I think the reception that it got, was way more than it deserved. The movie is not at all about Steve Jobs; it's pure fiction, with slight hints at characters who worked for Apple "at some point" not consistent with the timelines of the movie. So nothing about it resembles any part of the truth; whether story or timeline. Therefore it was a total "opportunistic" film, which had nothing to do with Steve Jobs, other than using his name in the title .... that's a real low-ball move. It's a miracle, it's done $16M already.
     
besson3c
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Nov 10, 2015, 09:51 AM
 
I haven't seen this yet, but I find it interesting how fascinated people are with Jobs and to what extent some people want to lionize successful figures. If you asked a bunch people on the street they'd say that Jobs was an inventor, and I've seen comparison between him and inventors throughtout history.

But maybe the lionizing makes people feel better about humanity, maybe looking at lives like Sorkin says he has done where you don't recreate a Wikipedia page inspires people and does good?
     
Atheist
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Nov 10, 2015, 02:17 PM
 
Originally Posted by quebit View Post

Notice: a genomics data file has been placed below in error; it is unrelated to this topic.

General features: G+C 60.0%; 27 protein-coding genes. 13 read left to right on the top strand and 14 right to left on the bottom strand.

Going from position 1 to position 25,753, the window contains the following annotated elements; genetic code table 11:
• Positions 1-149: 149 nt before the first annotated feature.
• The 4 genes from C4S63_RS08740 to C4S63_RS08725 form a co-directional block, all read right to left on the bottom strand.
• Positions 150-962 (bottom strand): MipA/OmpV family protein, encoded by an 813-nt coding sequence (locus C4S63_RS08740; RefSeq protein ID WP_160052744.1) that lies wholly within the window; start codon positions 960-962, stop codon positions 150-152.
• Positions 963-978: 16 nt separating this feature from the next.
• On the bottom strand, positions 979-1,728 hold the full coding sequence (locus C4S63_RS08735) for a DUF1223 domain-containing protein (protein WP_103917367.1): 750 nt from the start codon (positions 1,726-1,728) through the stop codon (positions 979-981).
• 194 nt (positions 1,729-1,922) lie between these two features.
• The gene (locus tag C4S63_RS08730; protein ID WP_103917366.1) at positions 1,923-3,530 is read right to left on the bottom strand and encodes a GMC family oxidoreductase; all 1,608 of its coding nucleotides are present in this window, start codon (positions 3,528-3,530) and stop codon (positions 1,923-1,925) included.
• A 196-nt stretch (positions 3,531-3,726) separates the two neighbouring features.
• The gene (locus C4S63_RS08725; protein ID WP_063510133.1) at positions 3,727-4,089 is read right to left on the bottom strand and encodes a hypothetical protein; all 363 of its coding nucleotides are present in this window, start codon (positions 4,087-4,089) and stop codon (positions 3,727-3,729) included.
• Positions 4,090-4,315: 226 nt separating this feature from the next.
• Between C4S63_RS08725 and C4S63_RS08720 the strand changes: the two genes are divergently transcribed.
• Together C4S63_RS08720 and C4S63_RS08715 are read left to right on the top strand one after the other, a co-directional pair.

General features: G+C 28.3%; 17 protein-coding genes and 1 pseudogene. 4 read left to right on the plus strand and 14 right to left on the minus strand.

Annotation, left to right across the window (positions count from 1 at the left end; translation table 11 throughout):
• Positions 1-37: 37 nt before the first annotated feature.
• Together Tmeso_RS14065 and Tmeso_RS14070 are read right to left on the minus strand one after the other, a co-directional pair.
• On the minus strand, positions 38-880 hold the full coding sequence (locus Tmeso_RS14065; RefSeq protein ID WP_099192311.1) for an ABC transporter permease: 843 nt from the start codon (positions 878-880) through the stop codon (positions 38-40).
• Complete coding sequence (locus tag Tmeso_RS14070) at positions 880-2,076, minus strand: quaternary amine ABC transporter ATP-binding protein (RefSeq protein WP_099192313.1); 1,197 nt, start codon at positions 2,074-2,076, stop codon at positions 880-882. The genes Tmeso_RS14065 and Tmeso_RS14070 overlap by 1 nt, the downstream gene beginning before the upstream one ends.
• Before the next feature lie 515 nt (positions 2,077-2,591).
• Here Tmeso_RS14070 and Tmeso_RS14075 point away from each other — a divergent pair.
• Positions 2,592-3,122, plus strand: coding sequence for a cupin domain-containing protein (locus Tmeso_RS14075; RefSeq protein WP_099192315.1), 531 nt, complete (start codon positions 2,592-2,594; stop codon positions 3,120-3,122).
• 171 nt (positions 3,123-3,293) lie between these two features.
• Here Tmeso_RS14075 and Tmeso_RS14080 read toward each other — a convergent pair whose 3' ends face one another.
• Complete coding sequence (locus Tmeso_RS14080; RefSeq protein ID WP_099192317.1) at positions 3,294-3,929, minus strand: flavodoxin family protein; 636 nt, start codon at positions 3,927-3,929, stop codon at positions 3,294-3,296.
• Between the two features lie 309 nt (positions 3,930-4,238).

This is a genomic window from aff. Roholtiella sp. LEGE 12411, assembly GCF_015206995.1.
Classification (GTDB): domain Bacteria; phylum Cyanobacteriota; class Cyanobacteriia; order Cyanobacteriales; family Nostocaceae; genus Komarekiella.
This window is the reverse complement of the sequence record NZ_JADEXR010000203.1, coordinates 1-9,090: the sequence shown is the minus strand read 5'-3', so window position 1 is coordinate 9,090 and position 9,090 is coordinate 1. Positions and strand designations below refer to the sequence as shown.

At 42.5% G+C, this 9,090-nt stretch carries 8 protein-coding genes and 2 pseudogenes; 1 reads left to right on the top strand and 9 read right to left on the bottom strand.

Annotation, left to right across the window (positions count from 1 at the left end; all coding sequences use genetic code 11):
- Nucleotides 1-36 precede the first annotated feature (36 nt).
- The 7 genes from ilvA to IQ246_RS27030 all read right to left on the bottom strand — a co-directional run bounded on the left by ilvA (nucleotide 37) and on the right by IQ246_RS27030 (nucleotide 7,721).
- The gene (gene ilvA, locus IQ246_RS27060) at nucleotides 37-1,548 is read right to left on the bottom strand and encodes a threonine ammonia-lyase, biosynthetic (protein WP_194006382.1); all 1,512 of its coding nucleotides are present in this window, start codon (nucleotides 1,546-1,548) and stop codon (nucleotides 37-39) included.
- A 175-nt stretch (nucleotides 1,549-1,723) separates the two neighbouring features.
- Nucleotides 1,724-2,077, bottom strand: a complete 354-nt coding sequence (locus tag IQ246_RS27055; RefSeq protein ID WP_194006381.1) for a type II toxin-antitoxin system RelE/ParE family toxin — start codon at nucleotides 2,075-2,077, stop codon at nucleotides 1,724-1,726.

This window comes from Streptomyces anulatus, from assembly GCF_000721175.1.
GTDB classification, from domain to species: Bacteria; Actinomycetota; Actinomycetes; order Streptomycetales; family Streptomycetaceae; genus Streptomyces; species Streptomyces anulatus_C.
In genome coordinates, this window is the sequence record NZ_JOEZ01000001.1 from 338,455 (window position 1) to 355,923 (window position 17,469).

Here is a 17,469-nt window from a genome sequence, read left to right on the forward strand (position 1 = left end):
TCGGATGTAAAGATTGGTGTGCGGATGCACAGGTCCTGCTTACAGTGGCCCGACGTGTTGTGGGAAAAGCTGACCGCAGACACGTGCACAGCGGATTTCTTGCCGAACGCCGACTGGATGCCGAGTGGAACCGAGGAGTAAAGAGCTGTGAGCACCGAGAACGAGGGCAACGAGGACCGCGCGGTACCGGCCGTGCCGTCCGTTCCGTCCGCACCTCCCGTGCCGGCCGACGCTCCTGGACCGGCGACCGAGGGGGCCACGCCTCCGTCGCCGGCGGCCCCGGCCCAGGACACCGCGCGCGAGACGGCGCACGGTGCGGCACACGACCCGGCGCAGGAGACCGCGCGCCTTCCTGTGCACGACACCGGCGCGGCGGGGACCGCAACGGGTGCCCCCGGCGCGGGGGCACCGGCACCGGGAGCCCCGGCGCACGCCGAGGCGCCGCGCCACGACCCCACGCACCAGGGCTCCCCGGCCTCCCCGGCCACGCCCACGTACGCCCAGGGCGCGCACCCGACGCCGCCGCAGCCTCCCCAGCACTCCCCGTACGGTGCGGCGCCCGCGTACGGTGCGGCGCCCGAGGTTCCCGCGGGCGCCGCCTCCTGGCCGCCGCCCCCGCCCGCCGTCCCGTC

I think the reception that it got, was way more than it deserved. The movie is not at all about Steve Jobs; it's pure fiction, with slight hints at characters who worked for Apple "at some point" not consistent with the timelines of the movie. So nothing about it resembles any part of the truth; whether story or timeline. Therefore it was a total "opportunistic" film, which had nothing to do with Steve Jobs, other than using his name in the title .... that's a real low-ball move. It's a miracle, it's done $16M already.
This is my take on it. It's a characterization of Steve Jobs presented as a biography. I've no interest to see it in the slightest. I would be interested in seeing an actual biography of Jobs but not a fictional story with a Jobs-like character. What's the point?
     
thebiggfrogg
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Nov 14, 2015, 02:42 PM
 
Eeek a mouse.
Zoinks!
     
Hawkeye_a
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Nov 15, 2015, 02:12 AM
 
Originally Posted by msuper69 View Post
This movie was made to reassure all the Apple haters that their unjustified hate is justified.
Jobs' wife hated the movie. That says volumes.
The fact that his wife hated it was enough to persuade me not to patronize this movie.

And it seems like Tim Cook's analysis of the movie makes more sense to me now.

Why would Sorkin make a movie which was truthful about Jobs' accomplishments as well as shortcomings? That would probably only appeal to 10% of the market right? As opposed to the 90% who love to hate Apple and Jobs? So give them what they want in the hopes for hefty returns?

I think Mossberg summed it up really well in the vergecast/article on recode, while making comparisons to Citizen Kane.

Ultimately, i fell this movie amounts to slander and character defamation, and i'm glad it failed. (That being said i intrigued by the three-act format (and the use of file-to-digital from one act to the next).

Pirates of Silicon Valley is still my favorite movie regarding the tech industry.